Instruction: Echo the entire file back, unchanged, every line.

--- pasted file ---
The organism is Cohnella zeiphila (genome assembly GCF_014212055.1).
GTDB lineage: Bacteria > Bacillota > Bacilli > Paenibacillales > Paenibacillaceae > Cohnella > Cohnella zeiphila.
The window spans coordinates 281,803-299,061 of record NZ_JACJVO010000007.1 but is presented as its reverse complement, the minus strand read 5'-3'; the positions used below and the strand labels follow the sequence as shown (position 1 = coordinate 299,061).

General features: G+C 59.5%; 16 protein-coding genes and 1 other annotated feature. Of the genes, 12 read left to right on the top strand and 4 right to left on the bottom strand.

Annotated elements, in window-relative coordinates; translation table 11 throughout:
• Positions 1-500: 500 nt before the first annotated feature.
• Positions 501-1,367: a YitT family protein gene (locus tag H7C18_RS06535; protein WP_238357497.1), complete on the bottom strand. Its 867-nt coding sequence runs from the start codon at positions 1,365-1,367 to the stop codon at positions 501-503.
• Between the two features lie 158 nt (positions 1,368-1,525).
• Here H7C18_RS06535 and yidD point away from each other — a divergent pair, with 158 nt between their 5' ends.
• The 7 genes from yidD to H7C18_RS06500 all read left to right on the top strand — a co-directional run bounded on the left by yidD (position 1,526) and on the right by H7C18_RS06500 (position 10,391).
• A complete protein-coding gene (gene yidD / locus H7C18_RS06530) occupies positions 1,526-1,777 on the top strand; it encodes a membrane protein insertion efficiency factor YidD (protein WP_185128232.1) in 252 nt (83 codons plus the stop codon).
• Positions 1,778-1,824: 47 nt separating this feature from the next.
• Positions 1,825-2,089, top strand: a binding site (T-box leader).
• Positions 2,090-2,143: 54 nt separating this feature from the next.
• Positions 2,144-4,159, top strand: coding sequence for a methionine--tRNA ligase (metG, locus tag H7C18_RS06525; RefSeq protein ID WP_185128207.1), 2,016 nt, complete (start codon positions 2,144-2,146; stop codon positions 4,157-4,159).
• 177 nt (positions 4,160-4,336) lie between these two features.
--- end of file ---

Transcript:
The organism is Cohnella zeiphila (genome assembly GCF_014212055.1).
GTDB lineage: Bacteria > Bacillota > Bacilli > Paenibacillales > Paenibacillaceae > Cohnella > Cohnella zeiphila.
The window spans coordinates 281,803-299,061 of record NZ_JACJVO010000007.1 but is presented as its reverse complement, the minus strand read 5'-3'; the positions used below and the strand labels follow the sequence as shown (position 1 = coordinate 299,061).

General features: G+C 59.5%; 16 protein-coding genes and 1 other annotated feature. Of the genes, 12 read left to right on the top strand and 4 right to left on the bottom strand.

Annotated elements, in window-relative coordinates; translation table 11 throughout:
• Positions 1-500: 500 nt before the first annotated feature.
• Positions 501-1,367: a YitT family protein gene (locus tag H7C18_RS06535; protein WP_238357497.1), complete on the bottom strand. Its 867-nt coding sequence runs from the start codon at positions 1,365-1,367 to the stop codon at positions 501-503.
• Between the two features lie 158 nt (positions 1,368-1,525).
• Here H7C18_RS06535 and yidD point away from each other — a divergent pair, with 158 nt between their 5' ends.
• The 7 genes from yidD to H7C18_RS06500 all read left to right on the top strand — a co-directional run bounded on the left by yidD (position 1,526) and on the right by H7C18_RS06500 (position 10,391).
• A complete protein-coding gene (gene yidD / locus H7C18_RS06530) occupies positions 1,526-1,777 on the top strand; it encodes a membrane protein insertion efficiency factor YidD (protein WP_185128232.1) in 252 nt (83 codons plus the stop codon).
• Positions 1,778-1,824: 47 nt separating this feature from the next.
• Positions 1,825-2,089, top strand: a binding site (T-box leader).
• Positions 2,090-2,143: 54 nt separating this feature from the next.
• Positions 2,144-4,159, top strand: coding sequence for a methionine--tRNA ligase (metG, locus tag H7C18_RS06525; RefSeq protein ID WP_185128207.1), 2,016 nt, complete (start codon positions 2,144-2,146; stop codon positions 4,157-4,159).
• 177 nt (positions 4,160-4,336) lie between these two features.